You might be interested in the writings of Bartolomé de las Casas. He was a Dominican friar who fought for the rights of native Americans and against slavery very early on in the 16th century.


[-] 0 points by Quark3 (54) 8 years ago

Exception to the rule, does not prove the point at all. The current situation of the Native Americans both North & South and History easily proves how Christians are a Cancer to the world.

[-] 1 points by beautifulworld (23255) 8 years ago

I wasn't proving any point. If anything, de las Casas does prove the point because he attacks the Church and Christianity for its bad behavior as early as the 16th century. He is a historical hero to many.

[-] 0 points by Quark3 (54) 8 years ago

He doesn't because his attack on the church was futile & meant nothing ultimately. The Christians won and the natives (many tribes & cities) lost everything. That is the final ultimate truth regardless of one man who was forced to returned to Spain because of his ideas. The TRUTH is in the NOW. Look around. How many thriving Native Societies do you see. None! I don't know why you can't see this? I give up...

[-] 3 points by beautifulworld (23255) 8 years ago

Oh. I see. What happened to Trayvon and African Americans from the legacy of slavery is a mere trifle compared to what happened to native Americans. I see. I get the argument now. I don't agree with it, but I get it. Both groups were harmed greatly, no doubt about that. It's not a competition, though, and to make it so is quite sad.

[-] -1 points by VantagePoint250624 (-51) 8 years ago

Have you ever thought maybe it would have been a much better idea for Lincoln to have not insisted on war, allowed the South to peacefully secede and then let things work themselves out as technology advanced making it's way South?

You do know the number one motivation of that war was Lincolns dogged determination that the South would not skip out on what he deemed as their share of the United State's debt....... and that the debt of the Civil War has NEVER been paid.

Slavery was only an "also ran", nothing more and anyone who read the letter to Greeley knows this to be true.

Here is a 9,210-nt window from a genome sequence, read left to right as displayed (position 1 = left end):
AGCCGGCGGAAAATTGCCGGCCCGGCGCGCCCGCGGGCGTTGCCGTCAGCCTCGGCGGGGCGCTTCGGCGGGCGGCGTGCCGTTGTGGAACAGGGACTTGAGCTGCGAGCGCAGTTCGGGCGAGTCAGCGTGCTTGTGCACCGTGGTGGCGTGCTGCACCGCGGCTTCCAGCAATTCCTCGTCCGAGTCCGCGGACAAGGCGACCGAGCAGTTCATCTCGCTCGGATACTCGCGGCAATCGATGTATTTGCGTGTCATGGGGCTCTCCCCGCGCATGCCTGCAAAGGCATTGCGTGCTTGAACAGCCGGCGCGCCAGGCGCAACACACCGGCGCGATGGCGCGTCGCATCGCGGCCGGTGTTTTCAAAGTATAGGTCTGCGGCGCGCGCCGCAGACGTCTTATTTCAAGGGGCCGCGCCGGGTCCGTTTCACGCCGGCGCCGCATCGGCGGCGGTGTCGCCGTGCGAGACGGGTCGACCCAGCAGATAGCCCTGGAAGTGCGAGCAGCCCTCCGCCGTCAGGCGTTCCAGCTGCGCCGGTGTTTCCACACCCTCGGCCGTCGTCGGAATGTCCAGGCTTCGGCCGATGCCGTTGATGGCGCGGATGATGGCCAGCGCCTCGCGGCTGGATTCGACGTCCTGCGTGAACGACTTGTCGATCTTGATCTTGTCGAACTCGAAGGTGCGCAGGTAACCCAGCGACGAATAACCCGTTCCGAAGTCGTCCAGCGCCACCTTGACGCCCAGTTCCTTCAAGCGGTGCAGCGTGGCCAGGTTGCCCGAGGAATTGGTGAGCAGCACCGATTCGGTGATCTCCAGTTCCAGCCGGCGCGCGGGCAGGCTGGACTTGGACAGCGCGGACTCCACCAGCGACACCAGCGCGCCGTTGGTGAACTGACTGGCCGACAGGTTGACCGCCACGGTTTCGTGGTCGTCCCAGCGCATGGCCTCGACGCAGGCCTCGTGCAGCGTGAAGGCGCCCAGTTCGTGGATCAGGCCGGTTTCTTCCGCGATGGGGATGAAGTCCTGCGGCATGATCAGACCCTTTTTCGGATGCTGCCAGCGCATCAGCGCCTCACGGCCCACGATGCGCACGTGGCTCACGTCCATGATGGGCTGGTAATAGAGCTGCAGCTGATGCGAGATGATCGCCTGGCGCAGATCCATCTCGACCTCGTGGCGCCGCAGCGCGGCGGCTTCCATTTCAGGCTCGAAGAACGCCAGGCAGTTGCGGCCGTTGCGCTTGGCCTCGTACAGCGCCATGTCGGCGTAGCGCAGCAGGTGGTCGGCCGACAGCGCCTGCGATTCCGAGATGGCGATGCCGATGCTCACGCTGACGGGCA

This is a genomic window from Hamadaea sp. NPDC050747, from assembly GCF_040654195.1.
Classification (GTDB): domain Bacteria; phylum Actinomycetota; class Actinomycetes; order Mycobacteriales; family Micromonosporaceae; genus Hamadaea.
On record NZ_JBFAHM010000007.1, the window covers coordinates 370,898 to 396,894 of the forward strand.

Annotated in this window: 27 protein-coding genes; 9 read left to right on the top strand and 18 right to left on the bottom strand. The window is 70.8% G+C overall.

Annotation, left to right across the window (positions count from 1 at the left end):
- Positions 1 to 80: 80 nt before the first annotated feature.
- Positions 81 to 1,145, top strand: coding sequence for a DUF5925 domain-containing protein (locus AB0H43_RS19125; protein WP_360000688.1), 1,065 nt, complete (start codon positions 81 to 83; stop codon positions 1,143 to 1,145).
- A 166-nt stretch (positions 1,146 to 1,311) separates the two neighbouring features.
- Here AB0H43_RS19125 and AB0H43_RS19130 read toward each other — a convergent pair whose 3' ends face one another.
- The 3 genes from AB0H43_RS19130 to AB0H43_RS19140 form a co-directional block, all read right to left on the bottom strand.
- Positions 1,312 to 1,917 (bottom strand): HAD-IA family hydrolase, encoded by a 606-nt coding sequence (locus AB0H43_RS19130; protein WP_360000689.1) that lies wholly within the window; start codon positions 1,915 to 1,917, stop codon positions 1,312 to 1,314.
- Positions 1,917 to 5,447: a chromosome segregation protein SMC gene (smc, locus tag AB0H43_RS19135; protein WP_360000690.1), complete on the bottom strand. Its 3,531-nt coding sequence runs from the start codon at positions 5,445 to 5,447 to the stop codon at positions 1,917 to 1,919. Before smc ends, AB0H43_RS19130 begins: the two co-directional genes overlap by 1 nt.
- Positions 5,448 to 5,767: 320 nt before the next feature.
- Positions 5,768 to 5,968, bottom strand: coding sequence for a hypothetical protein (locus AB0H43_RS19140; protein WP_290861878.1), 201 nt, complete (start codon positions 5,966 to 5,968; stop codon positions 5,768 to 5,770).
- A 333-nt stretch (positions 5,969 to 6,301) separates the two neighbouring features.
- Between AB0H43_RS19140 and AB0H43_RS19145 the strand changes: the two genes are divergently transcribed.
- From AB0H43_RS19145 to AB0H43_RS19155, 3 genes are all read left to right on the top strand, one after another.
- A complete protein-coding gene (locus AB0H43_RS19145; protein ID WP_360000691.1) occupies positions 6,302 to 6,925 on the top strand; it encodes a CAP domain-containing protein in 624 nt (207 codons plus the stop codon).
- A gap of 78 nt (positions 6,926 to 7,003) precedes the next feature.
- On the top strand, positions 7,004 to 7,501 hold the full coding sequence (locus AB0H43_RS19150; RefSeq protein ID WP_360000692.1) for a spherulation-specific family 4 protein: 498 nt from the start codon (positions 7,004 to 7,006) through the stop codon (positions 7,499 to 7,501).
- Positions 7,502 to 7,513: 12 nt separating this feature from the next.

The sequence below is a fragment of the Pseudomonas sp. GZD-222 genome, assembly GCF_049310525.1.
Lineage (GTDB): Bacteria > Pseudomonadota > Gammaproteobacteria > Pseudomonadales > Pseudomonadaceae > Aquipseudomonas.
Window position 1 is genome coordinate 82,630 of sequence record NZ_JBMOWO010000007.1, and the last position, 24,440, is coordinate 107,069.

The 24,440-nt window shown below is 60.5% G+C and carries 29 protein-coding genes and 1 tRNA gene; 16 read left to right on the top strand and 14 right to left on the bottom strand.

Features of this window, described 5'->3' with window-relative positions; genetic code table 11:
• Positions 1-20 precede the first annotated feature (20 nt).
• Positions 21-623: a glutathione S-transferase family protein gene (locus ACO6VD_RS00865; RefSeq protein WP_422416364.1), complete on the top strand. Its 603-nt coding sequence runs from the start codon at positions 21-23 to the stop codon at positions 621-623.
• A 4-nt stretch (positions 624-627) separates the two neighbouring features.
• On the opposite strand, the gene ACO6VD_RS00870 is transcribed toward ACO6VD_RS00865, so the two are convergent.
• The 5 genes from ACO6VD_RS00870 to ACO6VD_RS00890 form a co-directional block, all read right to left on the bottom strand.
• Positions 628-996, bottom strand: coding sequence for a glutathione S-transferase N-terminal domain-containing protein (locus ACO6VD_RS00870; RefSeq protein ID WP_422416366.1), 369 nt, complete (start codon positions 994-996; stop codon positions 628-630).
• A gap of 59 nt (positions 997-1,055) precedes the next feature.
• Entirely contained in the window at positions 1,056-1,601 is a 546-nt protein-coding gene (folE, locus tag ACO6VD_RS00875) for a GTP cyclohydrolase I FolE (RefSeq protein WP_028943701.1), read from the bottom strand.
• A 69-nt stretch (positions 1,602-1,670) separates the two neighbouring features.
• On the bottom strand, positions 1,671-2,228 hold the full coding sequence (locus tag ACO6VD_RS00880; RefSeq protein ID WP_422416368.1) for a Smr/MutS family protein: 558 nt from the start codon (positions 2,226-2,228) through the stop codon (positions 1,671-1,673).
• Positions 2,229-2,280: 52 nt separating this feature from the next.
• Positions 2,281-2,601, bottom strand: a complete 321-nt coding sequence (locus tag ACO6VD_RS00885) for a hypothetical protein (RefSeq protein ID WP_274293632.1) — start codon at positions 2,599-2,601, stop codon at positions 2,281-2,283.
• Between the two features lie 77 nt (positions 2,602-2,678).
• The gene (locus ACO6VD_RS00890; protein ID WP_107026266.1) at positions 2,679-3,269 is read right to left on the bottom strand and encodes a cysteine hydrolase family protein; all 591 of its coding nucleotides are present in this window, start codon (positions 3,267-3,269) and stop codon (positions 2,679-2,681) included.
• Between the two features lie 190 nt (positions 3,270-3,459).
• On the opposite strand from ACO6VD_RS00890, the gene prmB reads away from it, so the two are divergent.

That war's unpaid debt is indeed why old world money de facto OWN the United States and all it's "government", which is why you are seeing, from DC, what happens there everyday as standard operating procedure.

The elections process is nothing more than a deceptive pacifier as anyone unable to KNOW their elected servants serve ONLY their money masters, and not The People, are quite deluded and truly hanging onto the most insultingly outrageous, and patently unsupported, conspiracy theory.

Prove to me that anybody's vote has matter even one shit's worth or that there are not thousands of examples, continuing to accrue, of DC's government working only for money masters and not The People.

[-] 2 points by beautifulworld (23255) 8 years ago

First of all, I never cited the Civil War. Slavery would have ended on it's own in probably a few decades. Brazil was the last hold out ending slavery in 1888. It's earlier demise here, due to the North's victory, certainly was a good thing. Anyway, it is very libertarian of you to go back to war and view it in terms of dollars and sense. That is a convenient, neat way to look at war, but in reality war is much more complex.

[-] -1 points by VantagePoint250624 (-51) 8 years ago

You say that like it's a bad thing, the money surely paled in comparison to the senseless loss of lives.

However, you paint me any way you like, there is no escaping the fact that war was fought over nothing but the holy USD.

Have you ever been to war? Would you go if drafted or have you ever volunteered? I don't believe you have, nor do I believe you've ever taken another human's life or even ordered another to do so. Have you ever even killed a mammal?

If I'm wrong please explain to me all the vast complexities of actual war, I'd really like to learn your actual perspective and views of these complexities.

I certainly agree that slavery would have ended on it's own without the civil war ever being fought and I do maintain that the black people's own are every bit as much to blame for any problems still existing today as a result of their selling their own into slavery. It's quite a bit different than what was done to natives and if blacks wised up, they would acknowledge that anytime they decide they want to point their fingers at the evil white fuckers.

That would be hard for me to ever reconcile my own people selling me into a horrific life, while it's equally difficult for me to reconcile how many of the "pro, bigger, more powerful government" types are unable to see how they accept their own current de facto slavery and even that of their unborn.

It's reasonable for me to assume you cannot fathom how anyone would want much less government controlling and ruling their lives.

Meanwhile, 29 nations dump the USD today in a race to see if they can kill the dollar before Obama kills it, as he stated he would in November of last year.

There I go, back to money again. I must be something much different and less than you.


[-] 0 points by CCNN (8) from Walla Walla, WA 8 years ago

Do you mean "hypothetical"?

[-] 0 points by VantagePoint250624 (-51) 8 years ago

I may have, calling them hypocrites sure does have a flavor of self-righteousness.